The gradual defeat of terrorism is allowing civilians to have their say. Across the region and beyond, elections are taking place – in Iraq, Lebanon and Afghanistan – and while there is a long way to go, the tide is turning towards democracy. Whatever the result, the Iraqi Government must seize on these elections as a chance to unite the country and rebuild trust with citizens, beginning the process of reconciliation. In particular, they must continue to build bridges with Iraq’s youth. After all, with over 60% of the Iraqi population under the age of 30, the country’s current trajectory will be largely determined by young people. This is exciting because despite the clichés, youth does bring hope, and if harvested, it can bring change. The next generation is making itself clear that neither terrorism, nor sectarianism, belong in their Iraq.

Haidar Lapcha and Mohammed Al-Jumaily are based at Integrity UK. Haidar regularly travels across the MENA region focusing on civil society, capacity building and strengthening local communities. Mohammed is a MENA analyst with Integrity UK focusing on Iraqi politics, economics and social issues.


Source  :  Iraqi News

Iraq: 44.5 percent of eligible voters cast ballots in parliamentary polls

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Baghdad ( – The Iraqi Independent High Electoral Commission (IHEC) said on Sunday that 44.5 percent of Iraqis cast their ballots in the first legislative elections in the country since the defeat of Islamic State last year.

“Of all 24.5 million eligible voters, just 10,8 million voted in the parliamentary polls with a percentage of 44.2,” Knooz Media quoted Riyadh al-Badran, the commission’s spokesperson, as saying.

Commenting on recent reports of fierce clashes between rival parties in oil-rich Kirkuk, Badran stressed that the electoral process was running smoothly there, noting that “all political parties have the right to challenge the results of elections.”

In October, Iraqi forces backed by Shi’ite militias dislodged Kurdish Peshmerga fighters who had taken control of Kirkuk city in 2014, preventing its capture by Islamic State militants who had overrun Iraqi army positions in northern and western Iraq.

The return of the Iraqi army to Kirkuk was greeted with relief by the Arab and Turkmen populations there.

Saturday’s elections are the first in Iraq since the defeat of Islamic State last year by Iraqi forces backed by a U.S.-led coalition.

The elections will decide the 329 members of the Council of Representatives who will in turn elect the Iraqi president and prime minister.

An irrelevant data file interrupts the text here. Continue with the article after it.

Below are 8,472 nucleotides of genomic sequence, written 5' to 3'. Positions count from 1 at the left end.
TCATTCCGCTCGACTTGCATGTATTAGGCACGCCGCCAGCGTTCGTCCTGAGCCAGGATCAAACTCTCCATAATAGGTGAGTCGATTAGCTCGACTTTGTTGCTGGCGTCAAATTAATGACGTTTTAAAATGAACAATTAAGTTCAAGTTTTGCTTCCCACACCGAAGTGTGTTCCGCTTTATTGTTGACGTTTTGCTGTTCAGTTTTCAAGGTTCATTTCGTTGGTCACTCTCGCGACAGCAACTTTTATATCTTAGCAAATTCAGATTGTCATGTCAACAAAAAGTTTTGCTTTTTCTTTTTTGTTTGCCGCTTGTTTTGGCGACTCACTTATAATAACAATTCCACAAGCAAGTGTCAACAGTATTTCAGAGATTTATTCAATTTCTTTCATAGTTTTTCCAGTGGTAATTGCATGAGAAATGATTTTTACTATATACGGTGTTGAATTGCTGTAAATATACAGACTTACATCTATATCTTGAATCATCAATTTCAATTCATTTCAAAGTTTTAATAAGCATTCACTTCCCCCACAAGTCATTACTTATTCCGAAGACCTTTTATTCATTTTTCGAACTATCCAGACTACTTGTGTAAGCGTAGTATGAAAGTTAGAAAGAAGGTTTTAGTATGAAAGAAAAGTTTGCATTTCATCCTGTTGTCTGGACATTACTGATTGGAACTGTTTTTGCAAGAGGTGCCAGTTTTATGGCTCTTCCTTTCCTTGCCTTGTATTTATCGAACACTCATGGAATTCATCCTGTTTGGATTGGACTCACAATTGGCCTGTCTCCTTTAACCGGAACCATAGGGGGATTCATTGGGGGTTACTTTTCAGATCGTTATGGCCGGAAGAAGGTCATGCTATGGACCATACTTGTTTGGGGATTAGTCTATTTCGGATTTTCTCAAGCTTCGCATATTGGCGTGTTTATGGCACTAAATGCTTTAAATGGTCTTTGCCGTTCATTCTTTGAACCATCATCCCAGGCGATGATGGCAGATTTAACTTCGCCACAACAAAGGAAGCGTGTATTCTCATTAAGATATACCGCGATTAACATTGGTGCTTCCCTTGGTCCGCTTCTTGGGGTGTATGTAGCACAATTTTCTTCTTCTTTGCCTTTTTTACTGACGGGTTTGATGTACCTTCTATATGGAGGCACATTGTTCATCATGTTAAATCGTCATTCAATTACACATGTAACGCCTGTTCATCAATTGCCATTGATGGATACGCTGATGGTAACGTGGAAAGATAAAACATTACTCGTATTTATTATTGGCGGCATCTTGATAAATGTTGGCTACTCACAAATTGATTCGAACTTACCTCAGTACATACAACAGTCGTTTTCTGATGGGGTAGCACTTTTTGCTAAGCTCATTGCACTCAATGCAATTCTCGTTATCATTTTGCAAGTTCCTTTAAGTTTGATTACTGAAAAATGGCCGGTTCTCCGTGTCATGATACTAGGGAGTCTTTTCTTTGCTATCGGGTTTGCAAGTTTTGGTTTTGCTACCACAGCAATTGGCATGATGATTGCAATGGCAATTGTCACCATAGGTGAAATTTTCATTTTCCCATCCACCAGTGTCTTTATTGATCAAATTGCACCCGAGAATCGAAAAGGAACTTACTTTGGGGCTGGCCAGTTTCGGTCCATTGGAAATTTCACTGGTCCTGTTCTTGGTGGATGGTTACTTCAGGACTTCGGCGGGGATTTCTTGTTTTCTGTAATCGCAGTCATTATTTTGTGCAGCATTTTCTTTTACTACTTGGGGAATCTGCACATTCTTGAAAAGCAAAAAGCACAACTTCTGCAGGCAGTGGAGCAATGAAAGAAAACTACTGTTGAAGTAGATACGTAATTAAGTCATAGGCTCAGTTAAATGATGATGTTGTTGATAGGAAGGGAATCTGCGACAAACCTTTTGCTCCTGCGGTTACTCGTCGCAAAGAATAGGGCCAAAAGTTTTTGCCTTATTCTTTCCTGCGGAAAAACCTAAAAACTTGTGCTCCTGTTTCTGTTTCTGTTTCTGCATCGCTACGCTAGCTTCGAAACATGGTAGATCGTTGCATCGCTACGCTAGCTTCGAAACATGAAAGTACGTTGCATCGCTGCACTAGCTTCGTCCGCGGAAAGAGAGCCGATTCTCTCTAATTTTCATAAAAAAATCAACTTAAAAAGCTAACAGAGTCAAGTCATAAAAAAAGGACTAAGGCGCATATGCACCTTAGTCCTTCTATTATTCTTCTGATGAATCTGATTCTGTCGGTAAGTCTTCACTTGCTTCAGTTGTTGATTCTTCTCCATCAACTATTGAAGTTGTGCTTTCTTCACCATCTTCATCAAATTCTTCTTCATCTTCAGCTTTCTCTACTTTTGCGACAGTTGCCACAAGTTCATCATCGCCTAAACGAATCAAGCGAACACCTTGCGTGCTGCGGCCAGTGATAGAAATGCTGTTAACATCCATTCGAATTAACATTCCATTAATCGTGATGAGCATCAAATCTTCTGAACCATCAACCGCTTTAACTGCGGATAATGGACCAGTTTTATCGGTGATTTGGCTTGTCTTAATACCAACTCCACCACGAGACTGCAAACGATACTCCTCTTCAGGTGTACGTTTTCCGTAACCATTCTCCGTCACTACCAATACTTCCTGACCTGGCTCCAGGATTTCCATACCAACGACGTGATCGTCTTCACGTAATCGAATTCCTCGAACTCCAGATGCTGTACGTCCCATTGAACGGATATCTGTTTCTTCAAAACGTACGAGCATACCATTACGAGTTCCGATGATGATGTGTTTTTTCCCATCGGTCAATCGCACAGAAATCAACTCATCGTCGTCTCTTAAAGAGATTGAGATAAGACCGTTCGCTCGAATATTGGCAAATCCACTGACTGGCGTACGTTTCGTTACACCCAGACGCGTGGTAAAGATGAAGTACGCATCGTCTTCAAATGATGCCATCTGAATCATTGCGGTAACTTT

Source :  Iraqi News

Iraqi pro-government troops kill 3 Islamic State militants in Kirkuk

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Kirkuk ( – Iraqi paramilitary troops killed on Saturday night three Islamic State (IS) militants in an ambush in the oil-rich province of Kirkuk, Baghdad Today news website reported Sunday.

“Troops of the 27th brigade of al-Hashd al-Shaabi (Popular Mobilization Forces) acted on precise intelligence data as they managed to kill three members of the terrorist Islamic State group in an ambush at al-Rashad district in Hawija, west of Kirkuk,” the media service of al-Hashd al-Shaabi said in a statement.

The statement accused the militants of “planning to carry out terrorist attacks against security headquarters in Kirkuk.”

Kirkuk Governor Rakan al-Jubouri announced on Saturday a curfew from midnight until 6 a.m. (0300 GMT) to prevent any ethnic or sectarian tension between its Kurdish, Arab and ethnic Turkmen communities over the parliamentary elections.

He also ordered a manual recount of votes, saying an electronic counting system had produced an “illogical” result.

In October, Iraqi Prime Minister Haider al-Abadi declared that Iraqi troops recaptured Hawija, a main town held by Islamic State in the country.

The town had fallen to IS in June 2014, when the militant group seized control of much of northern and western Iraq and proclaimed the creation of a self-styled “caliphate”.

There, Islamic State’s reign forced thousands to flee to refugee camps, while hundreds had been executed by the group for attempting to escape the area or contacting security forces.

Source :  Iraqi News

Bomb attack leaves Iraqi border guard killed in Diyala

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Diyala ( – An Iraqi border guard was killed Sunday in a bomb blast in Diyala, the latest in a series of terrorist attacks that target Iraqi security forces and citizens on almost a daily basis, a local source was quoted as saying.

“An explosive charge went off early Sunday on the outskirts of Khanaqin city, 100 km northeast of Baqubah, leaving an Iraqi border guard dead,” the source told SNG agency.

“Security bodies opened a probe into the incident,” according to the source, who preferred to speak on condition of anonymity.

Khanaqin, some 400 km southeast of Erbil, was previously part of Kirkuk province, but it was annexed to Diyala province after the Arabization process launched by late president Saddam Hussein.

It was the only place that recovered quickly from this process after Saddam’s fall in 2003. The city is still part of the disputed areas claimed by both Erbil and Baghdad.

In January 2015, Iraqi forces announced liberation of Diyala province from Islamic State extremist militants who proclaimed an “Islamic Caliphate” in Iraq and Syria in 2014.

The province has seen months of fighting between Iraqi troops and IS militants especially in the Jalawla and Saadiyah areas in the province’s north and areas near the town of Muqdadiyah.


Source :  Iraq News